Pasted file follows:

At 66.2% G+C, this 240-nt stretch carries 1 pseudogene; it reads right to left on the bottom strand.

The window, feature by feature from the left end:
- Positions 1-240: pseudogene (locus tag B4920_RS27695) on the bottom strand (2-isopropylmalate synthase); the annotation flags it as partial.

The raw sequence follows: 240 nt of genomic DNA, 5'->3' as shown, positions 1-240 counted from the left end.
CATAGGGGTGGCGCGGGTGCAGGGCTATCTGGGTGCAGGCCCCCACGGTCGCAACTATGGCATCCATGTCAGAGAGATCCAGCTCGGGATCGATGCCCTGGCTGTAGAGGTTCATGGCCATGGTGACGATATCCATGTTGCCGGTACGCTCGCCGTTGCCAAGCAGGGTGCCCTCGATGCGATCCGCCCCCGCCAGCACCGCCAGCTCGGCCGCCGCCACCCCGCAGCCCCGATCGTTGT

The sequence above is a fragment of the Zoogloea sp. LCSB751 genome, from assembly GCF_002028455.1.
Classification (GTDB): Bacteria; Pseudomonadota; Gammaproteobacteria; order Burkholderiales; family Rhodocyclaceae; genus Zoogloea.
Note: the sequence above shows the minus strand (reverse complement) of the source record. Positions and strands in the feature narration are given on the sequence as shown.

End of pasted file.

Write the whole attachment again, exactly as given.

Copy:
At 66.2% G+C, this 240-nt stretch carries 1 pseudogene; it reads right to left on the bottom strand.

The window, feature by feature from the left end:
- Positions 1-240: pseudogene (locus tag B4920_RS27695) on the bottom strand (2-isopropylmalate synthase); the annotation flags it as partial.

The raw sequence follows: 240 nt of genomic DNA, 5'->3' as shown, positions 1-240 counted from the left end.
CATAGGGGTGGCGCGGGTGCAGGGCTATCTGGGTGCAGGCCCCCACGGTCGCAACTATGGCATCCATGTCAGAGAGATCCAGCTCGGGATCGATGCCCTGGCTGTAGAGGTTCATGGCCATGGTGACGATATCCATGTTGCCGGTACGCTCGCCGTTGCCAAGCAGGGTGCCCTCGATGCGATCCGCCCCCGCCAGCACCGCCAGCTCGGCCGCCGCCACCCCGCAGCCCCGATCGTTGT

The sequence above is a fragment of the Zoogloea sp. LCSB751 genome, from assembly GCF_002028455.1.
Classification (GTDB): Bacteria; Pseudomonadota; Gammaproteobacteria; order Burkholderiales; family Rhodocyclaceae; genus Zoogloea.
Note: the sequence above shows the minus strand (reverse complement) of the source record. Positions and strands in the feature narration are given on the sequence as shown.